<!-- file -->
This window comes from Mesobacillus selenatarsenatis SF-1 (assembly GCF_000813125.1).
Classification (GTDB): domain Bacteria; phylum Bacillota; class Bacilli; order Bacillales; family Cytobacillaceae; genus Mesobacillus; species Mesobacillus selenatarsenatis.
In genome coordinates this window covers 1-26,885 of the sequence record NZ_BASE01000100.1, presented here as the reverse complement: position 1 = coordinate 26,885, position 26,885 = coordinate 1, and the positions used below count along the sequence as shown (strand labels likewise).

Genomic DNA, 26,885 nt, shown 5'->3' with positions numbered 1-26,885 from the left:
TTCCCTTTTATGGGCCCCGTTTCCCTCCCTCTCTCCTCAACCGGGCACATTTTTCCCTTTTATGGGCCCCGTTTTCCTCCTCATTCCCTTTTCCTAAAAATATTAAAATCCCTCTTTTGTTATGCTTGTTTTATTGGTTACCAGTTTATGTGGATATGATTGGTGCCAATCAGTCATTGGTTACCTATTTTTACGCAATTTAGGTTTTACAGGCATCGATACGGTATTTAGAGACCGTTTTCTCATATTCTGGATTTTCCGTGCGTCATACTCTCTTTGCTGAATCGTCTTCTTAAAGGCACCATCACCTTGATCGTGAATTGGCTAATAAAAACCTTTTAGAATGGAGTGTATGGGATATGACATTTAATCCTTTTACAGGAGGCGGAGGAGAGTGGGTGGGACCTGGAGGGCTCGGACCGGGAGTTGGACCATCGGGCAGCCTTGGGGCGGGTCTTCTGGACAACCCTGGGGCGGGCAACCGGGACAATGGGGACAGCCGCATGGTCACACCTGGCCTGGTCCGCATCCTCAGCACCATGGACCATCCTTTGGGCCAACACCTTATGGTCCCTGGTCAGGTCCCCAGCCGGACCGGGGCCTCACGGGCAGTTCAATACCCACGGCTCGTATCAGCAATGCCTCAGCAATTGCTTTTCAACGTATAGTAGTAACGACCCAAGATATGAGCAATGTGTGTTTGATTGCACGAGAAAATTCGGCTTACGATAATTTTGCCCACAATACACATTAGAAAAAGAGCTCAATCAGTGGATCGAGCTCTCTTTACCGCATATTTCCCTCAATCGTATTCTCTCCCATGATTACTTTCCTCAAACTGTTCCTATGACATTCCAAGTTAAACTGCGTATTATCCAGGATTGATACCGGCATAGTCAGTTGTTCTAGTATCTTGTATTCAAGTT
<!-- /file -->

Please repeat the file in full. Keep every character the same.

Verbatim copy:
This window comes from Mesobacillus selenatarsenatis SF-1 (assembly GCF_000813125.1).
Classification (GTDB): domain Bacteria; phylum Bacillota; class Bacilli; order Bacillales; family Cytobacillaceae; genus Mesobacillus; species Mesobacillus selenatarsenatis.
In genome coordinates this window covers 1-26,885 of the sequence record NZ_BASE01000100.1, presented here as the reverse complement: position 1 = coordinate 26,885, position 26,885 = coordinate 1, and the positions used below count along the sequence as shown (strand labels likewise).

Genomic DNA, 26,885 nt, shown 5'->3' with positions numbered 1-26,885 from the left:
TTCCCTTTTATGGGCCCCGTTTCCCTCCCTCTCTCCTCAACCGGGCACATTTTTCCCTTTTATGGGCCCCGTTTTCCTCCTCATTCCCTTTTCCTAAAAATATTAAAATCCCTCTTTTGTTATGCTTGTTTTATTGGTTACCAGTTTATGTGGATATGATTGGTGCCAATCAGTCATTGGTTACCTATTTTTACGCAATTTAGGTTTTACAGGCATCGATACGGTATTTAGAGACCGTTTTCTCATATTCTGGATTTTCCGTGCGTCATACTCTCTTTGCTGAATCGTCTTCTTAAAGGCACCATCACCTTGATCGTGAATTGGCTAATAAAAACCTTTTAGAATGGAGTGTATGGGATATGACATTTAATCCTTTTACAGGAGGCGGAGGAGAGTGGGTGGGACCTGGAGGGCTCGGACCGGGAGTTGGACCATCGGGCAGCCTTGGGGCGGGTCTTCTGGACAACCCTGGGGCGGGCAACCGGGACAATGGGGACAGCCGCATGGTCACACCTGGCCTGGTCCGCATCCTCAGCACCATGGACCATCCTTTGGGCCAACACCTTATGGTCCCTGGTCAGGTCCCCAGCCGGACCGGGGCCTCACGGGCAGTTCAATACCCACGGCTCGTATCAGCAATGCCTCAGCAATTGCTTTTCAACGTATAGTAGTAACGACCCAAGATATGAGCAATGTGTGTTTGATTGCACGAGAAAATTCGGCTTACGATAATTTTGCCCACAATACACATTAGAAAAAGAGCTCAATCAGTGGATCGAGCTCTCTTTACCGCATATTTCCCTCAATCGTATTCTCTCCCATGATTACTTTCCTCAAACTGTTCCTATGACATTCCAAGTTAAACTGCGTATTATCCAGGATTGATACCGGCATAGTCAGTTGTTCTAGTATCTTGTATTCAAGTT